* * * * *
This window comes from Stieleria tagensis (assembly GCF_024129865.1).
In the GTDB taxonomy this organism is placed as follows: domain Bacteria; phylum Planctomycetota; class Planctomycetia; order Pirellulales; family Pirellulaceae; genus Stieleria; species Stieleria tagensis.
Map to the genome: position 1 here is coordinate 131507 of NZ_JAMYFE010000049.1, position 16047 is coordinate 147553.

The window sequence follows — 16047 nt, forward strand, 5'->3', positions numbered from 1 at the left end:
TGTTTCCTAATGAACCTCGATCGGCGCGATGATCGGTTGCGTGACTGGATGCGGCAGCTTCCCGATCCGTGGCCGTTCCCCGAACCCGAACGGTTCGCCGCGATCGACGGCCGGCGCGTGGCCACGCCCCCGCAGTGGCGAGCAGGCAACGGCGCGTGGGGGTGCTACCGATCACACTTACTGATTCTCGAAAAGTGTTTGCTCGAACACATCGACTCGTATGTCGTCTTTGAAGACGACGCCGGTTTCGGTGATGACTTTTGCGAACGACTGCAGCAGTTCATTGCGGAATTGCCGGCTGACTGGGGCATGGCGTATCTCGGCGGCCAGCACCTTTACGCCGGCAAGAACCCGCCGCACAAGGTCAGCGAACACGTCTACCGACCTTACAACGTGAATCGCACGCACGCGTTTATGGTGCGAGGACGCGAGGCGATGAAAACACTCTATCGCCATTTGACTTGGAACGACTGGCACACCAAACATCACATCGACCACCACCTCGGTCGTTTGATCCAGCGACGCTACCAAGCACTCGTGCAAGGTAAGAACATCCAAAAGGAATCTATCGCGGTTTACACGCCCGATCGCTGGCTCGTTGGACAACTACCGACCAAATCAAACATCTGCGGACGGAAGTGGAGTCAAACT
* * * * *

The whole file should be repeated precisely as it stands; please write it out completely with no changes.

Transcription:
This window comes from Stieleria tagensis (assembly GCF_024129865.1).
In the GTDB taxonomy this organism is placed as follows: domain Bacteria; phylum Planctomycetota; class Planctomycetia; order Pirellulales; family Pirellulaceae; genus Stieleria; species Stieleria tagensis.
Map to the genome: position 1 here is coordinate 131507 of NZ_JAMYFE010000049.1, position 16047 is coordinate 147553.

The window sequence follows — 16047 nt, forward strand, 5'->3', positions numbered from 1 at the left end:
TGTTTCCTAATGAACCTCGATCGGCGCGATGATCGGTTGCGTGACTGGATGCGGCAGCTTCCCGATCCGTGGCCGTTCCCCGAACCCGAACGGTTCGCCGCGATCGACGGCCGGCGCGTGGCCACGCCCCCGCAGTGGCGAGCAGGCAACGGCGCGTGGGGGTGCTACCGATCACACTTACTGATTCTCGAAAAGTGTTTGCTCGAACACATCGACTCGTATGTCGTCTTTGAAGACGACGCCGGTTTCGGTGATGACTTTTGCGAACGACTGCAGCAGTTCATTGCGGAATTGCCGGCTGACTGGGGCATGGCGTATCTCGGCGGCCAGCACCTTTACGCCGGCAAGAACCCGCCGCACAAGGTCAGCGAACACGTCTACCGACCTTACAACGTGAATCGCACGCACGCGTTTATGGTGCGAGGACGCGAGGCGATGAAAACACTCTATCGCCATTTGACTTGGAACGACTGGCACACCAAACATCACATCGACCACCACCTCGGTCGTTTGATCCAGCGACGCTACCAAGCACTCGTGCAAGGTAAGAACATCCAAAAGGAATCTATCGCGGTTTACACGCCCGATCGCTGGCTCGTTGGACAACTACCGACCAAATCAAACATCTGCGGACGGAAGTGGAGTCAAACT